By P J Casey
Less than Carausius and his successor Allectus, Britain for a decade (AD 286-96) completed an independence which threatened the soundness of the Roman Empire. With coastal parts of Gaul additionally forming a part of the separatist dominion, the main issue ended in the construction of a moment tier of imperial rulers. Constantius Chlorus was once promoted to suppress the rebel and his good fortune prepared the ground for his son Constantine - who used to be to exploit the province recovered via his father because the base for his personal bid for imperial popularity. His luck - and his adoption of Christianity because the nation faith - was once to form the realm within which we nonetheless stay. This little identified yet outstanding episode within the background of Roman Britain has been brilliantly pieced jointly by way of John Casey, via a painstaking - and every now and then detective-like - sifting of the literary, archaeological and numismatic facts. The latter is as wealthy because it is advanced and is gifted with an impossible to resist mix of enthusiasm and readability. What emerges is that the independence of england was once established upon navel energy. those rulers managed the ocean lanes of the English Channel and North Sea in a manner that no naval strength had performed because the time of Augustus. within the aftermath of defeat, the abolition of a unified naval command diminished the Roman reaction to seaborne raiders to a reactive stategy, instead of an aggressively campaigning one. within the long-term this dramatic episode used to be to play an important, if fluctuating, half in renowned political mythology. within the centuries whilst insular debate was once paramount, the rebel held its position in literary and ancient dialogue, with mythical accretions freely grafted on; curiosity waned in the course of the eighteenth century - in basic terms to be rekindled within the current century, whilst a revival of Carausian reports coincided with a go back to insularity and a redefinition of political horizons.
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Additional info for Carausius and Allectus: The British Usurpers (Roman Imperial Biographies)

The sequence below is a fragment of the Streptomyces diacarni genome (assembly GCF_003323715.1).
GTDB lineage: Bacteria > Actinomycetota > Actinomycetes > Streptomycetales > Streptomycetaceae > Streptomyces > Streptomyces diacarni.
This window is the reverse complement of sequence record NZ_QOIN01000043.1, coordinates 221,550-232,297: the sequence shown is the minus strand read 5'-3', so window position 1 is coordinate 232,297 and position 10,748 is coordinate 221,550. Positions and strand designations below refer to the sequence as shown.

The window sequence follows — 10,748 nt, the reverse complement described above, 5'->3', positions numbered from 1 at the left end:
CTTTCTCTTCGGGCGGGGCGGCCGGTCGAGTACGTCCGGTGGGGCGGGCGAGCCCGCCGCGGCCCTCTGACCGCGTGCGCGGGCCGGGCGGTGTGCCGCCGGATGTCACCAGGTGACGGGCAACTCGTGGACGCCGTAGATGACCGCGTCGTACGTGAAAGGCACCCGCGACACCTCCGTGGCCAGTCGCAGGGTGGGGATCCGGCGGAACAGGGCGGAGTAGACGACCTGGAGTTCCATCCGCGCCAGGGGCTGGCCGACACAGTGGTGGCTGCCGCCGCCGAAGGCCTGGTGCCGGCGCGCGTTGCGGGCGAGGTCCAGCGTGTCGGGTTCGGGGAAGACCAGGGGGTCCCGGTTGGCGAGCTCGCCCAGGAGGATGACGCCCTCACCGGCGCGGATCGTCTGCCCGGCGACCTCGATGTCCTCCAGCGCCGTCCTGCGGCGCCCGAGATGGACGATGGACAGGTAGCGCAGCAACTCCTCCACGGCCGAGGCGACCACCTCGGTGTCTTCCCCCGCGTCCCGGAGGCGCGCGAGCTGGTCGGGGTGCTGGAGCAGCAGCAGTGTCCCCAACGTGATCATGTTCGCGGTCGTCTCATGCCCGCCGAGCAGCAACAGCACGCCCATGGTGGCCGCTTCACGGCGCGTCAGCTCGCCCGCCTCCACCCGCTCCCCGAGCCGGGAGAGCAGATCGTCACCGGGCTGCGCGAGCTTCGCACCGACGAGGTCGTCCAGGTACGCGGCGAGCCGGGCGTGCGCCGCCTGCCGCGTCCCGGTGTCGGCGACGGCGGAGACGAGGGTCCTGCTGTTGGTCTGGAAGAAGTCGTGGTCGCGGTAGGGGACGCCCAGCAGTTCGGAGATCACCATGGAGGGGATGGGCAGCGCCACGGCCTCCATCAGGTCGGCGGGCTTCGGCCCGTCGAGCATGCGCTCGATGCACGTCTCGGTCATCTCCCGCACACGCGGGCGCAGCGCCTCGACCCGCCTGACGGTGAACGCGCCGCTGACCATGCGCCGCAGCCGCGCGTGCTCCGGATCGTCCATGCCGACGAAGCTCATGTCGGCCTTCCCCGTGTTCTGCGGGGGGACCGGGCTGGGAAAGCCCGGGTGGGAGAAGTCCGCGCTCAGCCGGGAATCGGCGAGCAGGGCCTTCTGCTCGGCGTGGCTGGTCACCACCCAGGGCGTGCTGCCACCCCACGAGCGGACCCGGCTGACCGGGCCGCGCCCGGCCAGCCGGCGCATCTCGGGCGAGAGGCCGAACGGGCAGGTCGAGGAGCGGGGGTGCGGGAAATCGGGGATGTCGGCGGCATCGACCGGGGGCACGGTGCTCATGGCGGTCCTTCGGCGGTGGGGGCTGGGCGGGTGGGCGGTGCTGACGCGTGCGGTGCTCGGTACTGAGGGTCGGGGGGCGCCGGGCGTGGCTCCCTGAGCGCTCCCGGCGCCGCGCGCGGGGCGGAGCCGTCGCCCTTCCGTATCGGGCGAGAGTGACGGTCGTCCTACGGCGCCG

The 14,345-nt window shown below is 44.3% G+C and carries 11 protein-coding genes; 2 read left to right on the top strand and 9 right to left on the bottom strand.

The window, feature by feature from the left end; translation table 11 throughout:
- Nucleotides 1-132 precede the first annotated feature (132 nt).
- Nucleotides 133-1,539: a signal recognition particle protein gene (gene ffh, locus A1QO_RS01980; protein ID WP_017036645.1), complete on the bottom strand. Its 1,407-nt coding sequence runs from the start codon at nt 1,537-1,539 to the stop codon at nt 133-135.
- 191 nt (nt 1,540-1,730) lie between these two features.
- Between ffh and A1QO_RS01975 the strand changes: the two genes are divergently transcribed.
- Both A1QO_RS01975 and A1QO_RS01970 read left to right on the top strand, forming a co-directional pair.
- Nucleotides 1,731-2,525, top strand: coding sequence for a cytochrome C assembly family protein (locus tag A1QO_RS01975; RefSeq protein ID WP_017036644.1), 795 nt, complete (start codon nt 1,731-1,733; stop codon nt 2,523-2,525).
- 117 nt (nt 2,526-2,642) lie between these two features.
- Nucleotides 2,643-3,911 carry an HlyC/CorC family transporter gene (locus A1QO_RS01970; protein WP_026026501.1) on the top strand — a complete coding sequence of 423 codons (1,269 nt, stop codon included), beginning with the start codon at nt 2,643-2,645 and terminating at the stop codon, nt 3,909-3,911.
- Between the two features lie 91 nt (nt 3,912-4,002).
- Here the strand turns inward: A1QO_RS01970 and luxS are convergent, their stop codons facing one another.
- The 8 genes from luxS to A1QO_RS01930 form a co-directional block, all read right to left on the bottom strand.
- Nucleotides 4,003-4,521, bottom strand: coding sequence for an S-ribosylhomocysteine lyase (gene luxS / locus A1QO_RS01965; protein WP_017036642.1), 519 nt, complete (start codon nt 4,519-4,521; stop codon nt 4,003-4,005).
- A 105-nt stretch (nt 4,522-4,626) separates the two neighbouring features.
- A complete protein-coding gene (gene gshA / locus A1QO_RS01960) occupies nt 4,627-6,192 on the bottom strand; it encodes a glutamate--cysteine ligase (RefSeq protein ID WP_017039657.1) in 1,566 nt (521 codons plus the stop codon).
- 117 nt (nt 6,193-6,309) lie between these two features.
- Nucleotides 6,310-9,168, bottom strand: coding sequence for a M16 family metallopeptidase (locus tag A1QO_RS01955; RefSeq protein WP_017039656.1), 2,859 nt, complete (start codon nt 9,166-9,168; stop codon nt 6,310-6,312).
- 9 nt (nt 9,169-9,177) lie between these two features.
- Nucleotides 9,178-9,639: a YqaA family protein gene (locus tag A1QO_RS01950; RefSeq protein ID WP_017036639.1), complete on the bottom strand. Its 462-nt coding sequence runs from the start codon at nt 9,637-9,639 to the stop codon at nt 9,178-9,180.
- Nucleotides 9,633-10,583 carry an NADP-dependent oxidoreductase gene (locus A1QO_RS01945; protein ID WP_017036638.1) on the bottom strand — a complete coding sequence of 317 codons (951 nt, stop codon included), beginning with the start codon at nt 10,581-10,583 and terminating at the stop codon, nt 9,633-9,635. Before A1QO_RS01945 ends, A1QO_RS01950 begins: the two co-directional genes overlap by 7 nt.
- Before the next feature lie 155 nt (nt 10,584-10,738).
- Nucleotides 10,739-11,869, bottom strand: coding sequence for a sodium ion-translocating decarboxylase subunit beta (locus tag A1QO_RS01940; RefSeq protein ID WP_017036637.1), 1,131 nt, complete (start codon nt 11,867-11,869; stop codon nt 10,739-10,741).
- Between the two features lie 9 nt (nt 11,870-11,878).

This opinion was carried through to Webb’s volume of Roman Imperial Coinage, which covers the issues of the usurpers (Webb, 1933). This date was also accepted by Shiel, with a compression of the dates of issue of mintmarked coins (Shiel, 1977). Carson’s date of 286 has received wide acceptance, especially as it is linked to a coherent scheme of dates attached to the various sequential mintmarks which are a feature of the coins of the London and Colchester mints (Carson, 1959). Carson based his choice of year on the only ancient source with a calendar date, St Jerome’s translation and continuation of the Chronicle of Eusebius.
We are told nothing of his administration of Britain, of the reasons for his overthrow or the reign of his successor except that it was claimed to be oppressive by the panegyricist. ’ Let us examine these accounts in detail in order to extract from them their narrative of events. After this we can look to see whether it is possible to supplement or change that narrative from the archaeological and numismatic evidence, testing the authority of the historical sources by recourse to nonliterary studies.
Mauseus, or Musaeus, has genuine Roman antecedents and Carausius has been ascribed to a Celtic or Germanic origin without much conviction (Shiel, 1977). 2) from Penmachno in the Celtic west of Britain which reads CARAVSIVS HIC IACIT IN HOC CONGERIES LAPIDVM (‘Carausius lies here in this cairn’) (Nash-Williams, 1950). 2). Aurelius Victor states that Carausius was a ‘cives Menapiae’ (a ‘citizen of Menapia’), this being the coast of Gallia Belgica, incorporating the coast of modern northern France, Belgium and Holland.
Carausius and Allectus: The British Usurpers (Roman Imperial Biographies) by P J Casey